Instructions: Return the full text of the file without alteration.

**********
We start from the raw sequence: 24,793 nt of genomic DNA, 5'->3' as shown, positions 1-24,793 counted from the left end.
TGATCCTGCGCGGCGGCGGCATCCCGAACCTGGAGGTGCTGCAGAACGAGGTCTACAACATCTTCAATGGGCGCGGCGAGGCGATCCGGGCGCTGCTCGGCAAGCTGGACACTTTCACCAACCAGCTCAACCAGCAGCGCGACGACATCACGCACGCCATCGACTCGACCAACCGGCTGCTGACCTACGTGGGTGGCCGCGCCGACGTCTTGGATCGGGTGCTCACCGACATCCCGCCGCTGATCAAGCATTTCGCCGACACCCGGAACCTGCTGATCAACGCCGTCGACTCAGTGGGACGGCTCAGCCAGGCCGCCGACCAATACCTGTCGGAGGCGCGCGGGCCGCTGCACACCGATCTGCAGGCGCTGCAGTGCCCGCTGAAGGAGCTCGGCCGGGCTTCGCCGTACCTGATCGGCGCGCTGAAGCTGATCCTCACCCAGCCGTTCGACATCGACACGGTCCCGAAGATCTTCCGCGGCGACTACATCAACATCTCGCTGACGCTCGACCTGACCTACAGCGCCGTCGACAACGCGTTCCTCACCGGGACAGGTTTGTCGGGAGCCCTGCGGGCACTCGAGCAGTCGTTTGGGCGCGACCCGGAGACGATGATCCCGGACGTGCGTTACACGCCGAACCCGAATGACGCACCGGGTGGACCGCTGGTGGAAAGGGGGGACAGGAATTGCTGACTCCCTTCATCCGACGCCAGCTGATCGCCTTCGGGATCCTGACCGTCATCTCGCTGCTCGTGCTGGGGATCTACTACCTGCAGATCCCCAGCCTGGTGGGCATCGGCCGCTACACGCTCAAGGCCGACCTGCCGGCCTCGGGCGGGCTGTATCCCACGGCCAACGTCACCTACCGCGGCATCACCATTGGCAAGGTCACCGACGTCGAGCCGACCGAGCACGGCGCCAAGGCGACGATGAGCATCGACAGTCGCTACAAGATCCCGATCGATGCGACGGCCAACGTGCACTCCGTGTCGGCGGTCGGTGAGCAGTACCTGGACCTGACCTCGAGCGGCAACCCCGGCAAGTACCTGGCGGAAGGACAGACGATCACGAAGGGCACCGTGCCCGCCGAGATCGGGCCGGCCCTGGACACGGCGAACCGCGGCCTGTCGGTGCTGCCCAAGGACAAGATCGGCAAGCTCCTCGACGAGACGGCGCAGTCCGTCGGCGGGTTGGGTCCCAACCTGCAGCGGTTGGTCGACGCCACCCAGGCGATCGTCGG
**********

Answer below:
We start from the raw sequence: 24,793 nt of genomic DNA, 5'->3' as shown, positions 1-24,793 counted from the left end.
TGATCCTGCGCGGCGGCGGCATCCCGAACCTGGAGGTGCTGCAGAACGAGGTCTACAACATCTTCAATGGGCGCGGCGAGGCGATCCGGGCGCTGCTCGGCAAGCTGGACACTTTCACCAACCAGCTCAACCAGCAGCGCGACGACATCACGCACGCCATCGACTCGACCAACCGGCTGCTGACCTACGTGGGTGGCCGCGCCGACGTCTTGGATCGGGTGCTCACCGACATCCCGCCGCTGATCAAGCATTTCGCCGACACCCGGAACCTGCTGATCAACGCCGTCGACTCAGTGGGACGGCTCAGCCAGGCCGCCGACCAATACCTGTCGGAGGCGCGCGGGCCGCTGCACACCGATCTGCAGGCGCTGCAGTGCCCGCTGAAGGAGCTCGGCCGGGCTTCGCCGTACCTGATCGGCGCGCTGAAGCTGATCCTCACCCAGCCGTTCGACATCGACACGGTCCCGAAGATCTTCCGCGGCGACTACATCAACATCTCGCTGACGCTCGACCTGACCTACAGCGCCGTCGACAACGCGTTCCTCACCGGGACAGGTTTGTCGGGAGCCCTGCGGGCACTCGAGCAGTCGTTTGGGCGCGACCCGGAGACGATGATCCCGGACGTGCGTTACACGCCGAACCCGAATGACGCACCGGGTGGACCGCTGGTGGAAAGGGGGGACAGGAATTGCTGACTCCCTTCATCCGACGCCAGCTGATCGCCTTCGGGATCCTGACCGTCATCTCGCTGCTCGTGCTGGGGATCTACTACCTGCAGATCCCCAGCCTGGTGGGCATCGGCCGCTACACGCTCAAGGCCGACCTGCCGGCCTCGGGCGGGCTGTATCCCACGGCCAACGTCACCTACCGCGGCATCACCATTGGCAAGGTCACCGACGTCGAGCCGACCGAGCACGGCGCCAAGGCGACGATGAGCATCGACAGTCGCTACAAGATCCCGATCGATGCGACGGCCAACGTGCACTCCGTGTCGGCGGTCGGTGAGCAGTACCTGGACCTGACCTCGAGCGGCAACCCCGGCAAGTACCTGGCGGAAGGACAGACGATCACGAAGGGCACCGTGCCCGCCGAGATCGGGCCGGCCCTGGACACGGCGAACCGCGGCCTGTCGGTGCTGCCCAAGGACAAGATCGGCAAGCTCCTCGACGAGACGGCGCAGTCCGTCGGCGGGTTGGGTCCCAACCTGCAGCGGTTGGTCGACGCCACCCAGGCGATCGTCGG